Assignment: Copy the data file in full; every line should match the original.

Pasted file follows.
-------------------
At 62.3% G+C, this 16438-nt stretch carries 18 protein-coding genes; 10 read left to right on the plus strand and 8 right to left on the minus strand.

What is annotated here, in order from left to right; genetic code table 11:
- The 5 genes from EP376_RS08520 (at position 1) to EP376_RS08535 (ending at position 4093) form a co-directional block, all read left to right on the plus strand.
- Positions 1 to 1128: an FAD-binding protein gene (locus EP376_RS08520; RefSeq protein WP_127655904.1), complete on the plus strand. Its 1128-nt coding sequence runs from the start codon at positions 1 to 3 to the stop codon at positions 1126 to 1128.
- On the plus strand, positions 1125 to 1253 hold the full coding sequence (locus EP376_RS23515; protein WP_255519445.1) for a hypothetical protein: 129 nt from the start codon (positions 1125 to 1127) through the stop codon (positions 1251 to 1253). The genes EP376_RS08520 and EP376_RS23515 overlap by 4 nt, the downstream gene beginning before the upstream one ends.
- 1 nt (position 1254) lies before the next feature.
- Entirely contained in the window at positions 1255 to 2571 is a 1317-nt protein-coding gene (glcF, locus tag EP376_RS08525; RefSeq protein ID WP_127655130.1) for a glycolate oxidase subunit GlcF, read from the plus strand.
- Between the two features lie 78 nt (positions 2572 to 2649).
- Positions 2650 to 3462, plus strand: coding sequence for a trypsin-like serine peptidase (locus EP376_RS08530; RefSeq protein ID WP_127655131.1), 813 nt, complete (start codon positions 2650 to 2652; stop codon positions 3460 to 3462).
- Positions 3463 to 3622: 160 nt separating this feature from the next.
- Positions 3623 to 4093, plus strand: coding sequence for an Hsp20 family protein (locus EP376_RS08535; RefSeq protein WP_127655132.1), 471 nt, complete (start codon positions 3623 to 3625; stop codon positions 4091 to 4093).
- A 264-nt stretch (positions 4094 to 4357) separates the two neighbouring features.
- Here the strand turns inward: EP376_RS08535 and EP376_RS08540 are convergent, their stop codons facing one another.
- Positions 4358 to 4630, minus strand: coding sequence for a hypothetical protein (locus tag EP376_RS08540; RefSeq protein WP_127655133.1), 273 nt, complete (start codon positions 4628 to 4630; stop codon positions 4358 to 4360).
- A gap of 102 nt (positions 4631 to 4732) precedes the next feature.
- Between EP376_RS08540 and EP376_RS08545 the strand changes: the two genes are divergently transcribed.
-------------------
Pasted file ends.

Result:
At 62.3% G+C, this 16438-nt stretch carries 18 protein-coding genes; 10 read left to right on the plus strand and 8 right to left on the minus strand.

What is annotated here, in order from left to right; genetic code table 11:
- The 5 genes from EP376_RS08520 (at position 1) to EP376_RS08535 (ending at position 4093) form a co-directional block, all read left to right on the plus strand.
- Positions 1 to 1128: an FAD-binding protein gene (locus EP376_RS08520; RefSeq protein WP_127655904.1), complete on the plus strand. Its 1128-nt coding sequence runs from the start codon at positions 1 to 3 to the stop codon at positions 1126 to 1128.
- On the plus strand, positions 1125 to 1253 hold the full coding sequence (locus EP376_RS23515; protein WP_255519445.1) for a hypothetical protein: 129 nt from the start codon (positions 1125 to 1127) through the stop codon (positions 1251 to 1253). The genes EP376_RS08520 and EP376_RS23515 overlap by 4 nt, the downstream gene beginning before the upstream one ends.
- 1 nt (position 1254) lies before the next feature.
- Entirely contained in the window at positions 1255 to 2571 is a 1317-nt protein-coding gene (glcF, locus tag EP376_RS08525; RefSeq protein ID WP_127655130.1) for a glycolate oxidase subunit GlcF, read from the plus strand.
- Between the two features lie 78 nt (positions 2572 to 2649).
- Positions 2650 to 3462, plus strand: coding sequence for a trypsin-like serine peptidase (locus EP376_RS08530; RefSeq protein ID WP_127655131.1), 813 nt, complete (start codon positions 2650 to 2652; stop codon positions 3460 to 3462).
- Positions 3463 to 3622: 160 nt separating this feature from the next.
- Positions 3623 to 4093, plus strand: coding sequence for an Hsp20 family protein (locus EP376_RS08535; RefSeq protein WP_127655132.1), 471 nt, complete (start codon positions 3623 to 3625; stop codon positions 4091 to 4093).
- A 264-nt stretch (positions 4094 to 4357) separates the two neighbouring features.
- Here the strand turns inward: EP376_RS08535 and EP376_RS08540 are convergent, their stop codons facing one another.
- Positions 4358 to 4630, minus strand: coding sequence for a hypothetical protein (locus tag EP376_RS08540; RefSeq protein WP_127655133.1), 273 nt, complete (start codon positions 4628 to 4630; stop codon positions 4358 to 4360).
- A gap of 102 nt (positions 4631 to 4732) precedes the next feature.
- Between EP376_RS08540 and EP376_RS08545 the strand changes: the two genes are divergently transcribed.